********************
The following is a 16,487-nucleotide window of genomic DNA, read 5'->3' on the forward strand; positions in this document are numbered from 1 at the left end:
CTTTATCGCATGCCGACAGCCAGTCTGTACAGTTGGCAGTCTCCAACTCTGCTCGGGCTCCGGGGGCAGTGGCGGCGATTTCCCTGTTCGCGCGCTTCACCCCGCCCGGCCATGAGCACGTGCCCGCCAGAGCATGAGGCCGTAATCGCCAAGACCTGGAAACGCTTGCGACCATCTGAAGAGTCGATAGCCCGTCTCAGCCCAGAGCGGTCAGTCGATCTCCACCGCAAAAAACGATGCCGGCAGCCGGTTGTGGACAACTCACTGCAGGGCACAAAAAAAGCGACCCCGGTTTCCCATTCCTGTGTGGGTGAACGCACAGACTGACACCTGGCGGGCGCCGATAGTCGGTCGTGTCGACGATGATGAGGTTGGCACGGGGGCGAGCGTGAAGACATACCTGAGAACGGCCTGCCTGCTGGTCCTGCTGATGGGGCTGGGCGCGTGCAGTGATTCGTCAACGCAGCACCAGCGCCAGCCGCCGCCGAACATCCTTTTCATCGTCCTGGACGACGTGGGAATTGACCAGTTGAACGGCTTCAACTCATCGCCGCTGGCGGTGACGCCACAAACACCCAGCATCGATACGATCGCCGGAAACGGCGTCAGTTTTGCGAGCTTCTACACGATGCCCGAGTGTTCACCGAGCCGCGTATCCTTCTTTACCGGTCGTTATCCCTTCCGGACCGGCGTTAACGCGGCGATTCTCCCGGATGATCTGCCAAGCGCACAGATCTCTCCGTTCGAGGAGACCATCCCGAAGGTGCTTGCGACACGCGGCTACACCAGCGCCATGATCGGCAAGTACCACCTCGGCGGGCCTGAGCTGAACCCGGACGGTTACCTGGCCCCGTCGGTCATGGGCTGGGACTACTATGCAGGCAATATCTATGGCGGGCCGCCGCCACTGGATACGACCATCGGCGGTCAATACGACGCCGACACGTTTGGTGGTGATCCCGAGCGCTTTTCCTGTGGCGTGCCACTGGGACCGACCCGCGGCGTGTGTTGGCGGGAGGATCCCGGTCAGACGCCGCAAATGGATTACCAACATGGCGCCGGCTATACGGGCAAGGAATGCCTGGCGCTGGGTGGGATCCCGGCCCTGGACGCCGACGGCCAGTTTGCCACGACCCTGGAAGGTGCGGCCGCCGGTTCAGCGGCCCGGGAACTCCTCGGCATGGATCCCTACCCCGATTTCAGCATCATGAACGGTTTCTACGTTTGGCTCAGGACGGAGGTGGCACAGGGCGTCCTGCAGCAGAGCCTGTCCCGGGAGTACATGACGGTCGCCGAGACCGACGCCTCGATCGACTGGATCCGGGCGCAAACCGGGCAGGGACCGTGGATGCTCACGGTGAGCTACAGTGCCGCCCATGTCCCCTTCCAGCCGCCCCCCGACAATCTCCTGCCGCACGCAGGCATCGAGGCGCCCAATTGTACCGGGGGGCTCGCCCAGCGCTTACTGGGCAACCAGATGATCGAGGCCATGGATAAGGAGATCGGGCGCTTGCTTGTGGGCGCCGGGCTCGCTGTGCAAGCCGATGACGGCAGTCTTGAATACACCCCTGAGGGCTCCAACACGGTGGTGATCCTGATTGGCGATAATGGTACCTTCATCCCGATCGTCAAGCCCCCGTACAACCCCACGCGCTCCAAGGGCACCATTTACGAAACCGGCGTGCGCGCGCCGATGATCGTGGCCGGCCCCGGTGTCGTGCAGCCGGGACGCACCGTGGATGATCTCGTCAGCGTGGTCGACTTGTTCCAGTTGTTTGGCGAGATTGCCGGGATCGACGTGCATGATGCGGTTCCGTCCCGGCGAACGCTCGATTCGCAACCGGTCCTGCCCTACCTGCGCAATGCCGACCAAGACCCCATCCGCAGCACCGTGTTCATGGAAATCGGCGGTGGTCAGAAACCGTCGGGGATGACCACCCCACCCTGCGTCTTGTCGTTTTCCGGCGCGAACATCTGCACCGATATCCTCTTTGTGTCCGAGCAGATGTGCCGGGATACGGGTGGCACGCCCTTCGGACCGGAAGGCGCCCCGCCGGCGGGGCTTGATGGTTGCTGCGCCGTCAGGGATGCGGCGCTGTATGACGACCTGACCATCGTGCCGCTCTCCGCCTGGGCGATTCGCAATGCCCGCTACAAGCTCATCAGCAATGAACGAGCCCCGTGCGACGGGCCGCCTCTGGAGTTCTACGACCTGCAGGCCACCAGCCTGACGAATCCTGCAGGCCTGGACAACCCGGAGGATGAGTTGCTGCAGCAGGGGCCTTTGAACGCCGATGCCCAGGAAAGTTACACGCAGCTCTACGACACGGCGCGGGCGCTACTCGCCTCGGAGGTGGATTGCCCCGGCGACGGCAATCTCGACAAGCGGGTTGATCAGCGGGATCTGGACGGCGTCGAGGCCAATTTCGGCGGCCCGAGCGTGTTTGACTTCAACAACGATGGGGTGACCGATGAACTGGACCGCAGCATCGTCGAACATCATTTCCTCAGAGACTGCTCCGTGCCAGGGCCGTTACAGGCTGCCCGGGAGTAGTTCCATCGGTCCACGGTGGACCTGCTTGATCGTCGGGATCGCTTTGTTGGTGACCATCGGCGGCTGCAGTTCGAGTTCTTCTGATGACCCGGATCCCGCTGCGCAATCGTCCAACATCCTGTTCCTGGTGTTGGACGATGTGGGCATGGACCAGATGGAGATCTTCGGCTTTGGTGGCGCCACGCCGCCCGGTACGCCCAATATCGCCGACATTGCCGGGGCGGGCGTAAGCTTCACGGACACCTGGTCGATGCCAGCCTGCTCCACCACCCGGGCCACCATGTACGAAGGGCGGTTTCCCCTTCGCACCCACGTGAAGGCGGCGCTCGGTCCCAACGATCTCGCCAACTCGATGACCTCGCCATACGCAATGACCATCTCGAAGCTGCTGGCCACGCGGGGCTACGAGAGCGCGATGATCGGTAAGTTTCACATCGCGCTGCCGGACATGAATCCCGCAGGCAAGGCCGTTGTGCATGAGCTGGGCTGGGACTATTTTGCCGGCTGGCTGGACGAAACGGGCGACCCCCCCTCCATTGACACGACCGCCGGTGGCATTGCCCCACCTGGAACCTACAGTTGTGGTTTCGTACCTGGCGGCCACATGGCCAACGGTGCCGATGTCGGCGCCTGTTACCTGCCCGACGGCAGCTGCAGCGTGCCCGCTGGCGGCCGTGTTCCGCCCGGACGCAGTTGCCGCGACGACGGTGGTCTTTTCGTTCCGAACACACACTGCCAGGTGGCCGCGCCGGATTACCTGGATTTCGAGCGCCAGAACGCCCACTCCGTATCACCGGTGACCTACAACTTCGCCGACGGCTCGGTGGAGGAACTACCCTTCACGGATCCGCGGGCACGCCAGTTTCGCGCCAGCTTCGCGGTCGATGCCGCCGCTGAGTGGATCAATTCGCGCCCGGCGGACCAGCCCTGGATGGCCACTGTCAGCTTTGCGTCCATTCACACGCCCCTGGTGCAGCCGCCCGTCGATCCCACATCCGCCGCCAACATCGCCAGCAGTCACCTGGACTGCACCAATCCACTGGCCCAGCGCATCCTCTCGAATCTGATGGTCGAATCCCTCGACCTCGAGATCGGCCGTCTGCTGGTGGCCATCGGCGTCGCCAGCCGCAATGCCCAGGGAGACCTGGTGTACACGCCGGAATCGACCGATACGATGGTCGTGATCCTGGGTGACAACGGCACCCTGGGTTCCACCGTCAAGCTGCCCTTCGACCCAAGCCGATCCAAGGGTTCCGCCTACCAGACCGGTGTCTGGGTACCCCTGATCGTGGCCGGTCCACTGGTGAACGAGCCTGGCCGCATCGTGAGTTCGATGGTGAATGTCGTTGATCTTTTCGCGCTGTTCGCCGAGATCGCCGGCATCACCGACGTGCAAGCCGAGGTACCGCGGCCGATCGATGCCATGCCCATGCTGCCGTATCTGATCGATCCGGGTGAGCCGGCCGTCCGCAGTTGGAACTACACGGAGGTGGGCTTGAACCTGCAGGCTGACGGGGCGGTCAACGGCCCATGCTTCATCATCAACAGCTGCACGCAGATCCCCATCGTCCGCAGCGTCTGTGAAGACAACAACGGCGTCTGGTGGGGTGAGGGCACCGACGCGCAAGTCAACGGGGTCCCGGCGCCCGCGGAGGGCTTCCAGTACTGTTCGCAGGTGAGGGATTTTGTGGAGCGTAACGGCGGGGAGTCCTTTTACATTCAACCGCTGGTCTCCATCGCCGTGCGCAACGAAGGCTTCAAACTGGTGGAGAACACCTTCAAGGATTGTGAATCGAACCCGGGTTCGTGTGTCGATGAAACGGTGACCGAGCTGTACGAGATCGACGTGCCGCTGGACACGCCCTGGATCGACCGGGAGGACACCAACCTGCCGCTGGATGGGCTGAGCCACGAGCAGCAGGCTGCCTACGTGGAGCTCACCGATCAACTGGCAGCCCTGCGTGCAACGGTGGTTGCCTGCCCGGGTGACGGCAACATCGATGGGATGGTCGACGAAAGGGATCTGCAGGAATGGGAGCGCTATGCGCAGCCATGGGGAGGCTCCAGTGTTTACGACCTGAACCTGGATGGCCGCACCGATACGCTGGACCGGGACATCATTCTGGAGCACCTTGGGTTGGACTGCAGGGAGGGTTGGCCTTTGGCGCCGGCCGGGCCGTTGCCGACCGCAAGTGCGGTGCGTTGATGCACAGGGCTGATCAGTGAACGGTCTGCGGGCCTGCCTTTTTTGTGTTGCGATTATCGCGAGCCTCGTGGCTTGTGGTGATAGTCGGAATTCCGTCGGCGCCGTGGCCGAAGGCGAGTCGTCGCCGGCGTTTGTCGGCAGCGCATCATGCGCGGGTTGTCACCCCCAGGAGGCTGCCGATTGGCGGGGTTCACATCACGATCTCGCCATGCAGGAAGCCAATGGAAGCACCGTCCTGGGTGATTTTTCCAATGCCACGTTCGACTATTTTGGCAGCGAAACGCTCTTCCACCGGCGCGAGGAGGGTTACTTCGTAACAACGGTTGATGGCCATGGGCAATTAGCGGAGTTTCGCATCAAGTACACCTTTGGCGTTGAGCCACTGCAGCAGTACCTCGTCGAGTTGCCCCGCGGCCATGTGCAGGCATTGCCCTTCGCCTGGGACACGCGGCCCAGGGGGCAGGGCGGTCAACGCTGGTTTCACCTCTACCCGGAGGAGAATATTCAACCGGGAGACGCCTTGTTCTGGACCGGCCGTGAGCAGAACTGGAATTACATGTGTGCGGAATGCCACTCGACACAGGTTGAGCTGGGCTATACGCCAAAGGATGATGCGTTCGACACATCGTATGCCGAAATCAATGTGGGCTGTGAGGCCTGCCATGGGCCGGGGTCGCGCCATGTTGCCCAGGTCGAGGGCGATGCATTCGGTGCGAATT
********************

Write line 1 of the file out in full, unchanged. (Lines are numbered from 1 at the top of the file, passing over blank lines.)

The following is a 16,487-nucleotide window of genomic DNA, read 5'->3' on the forward strand; positions in this document are numbered from 1 at the left end: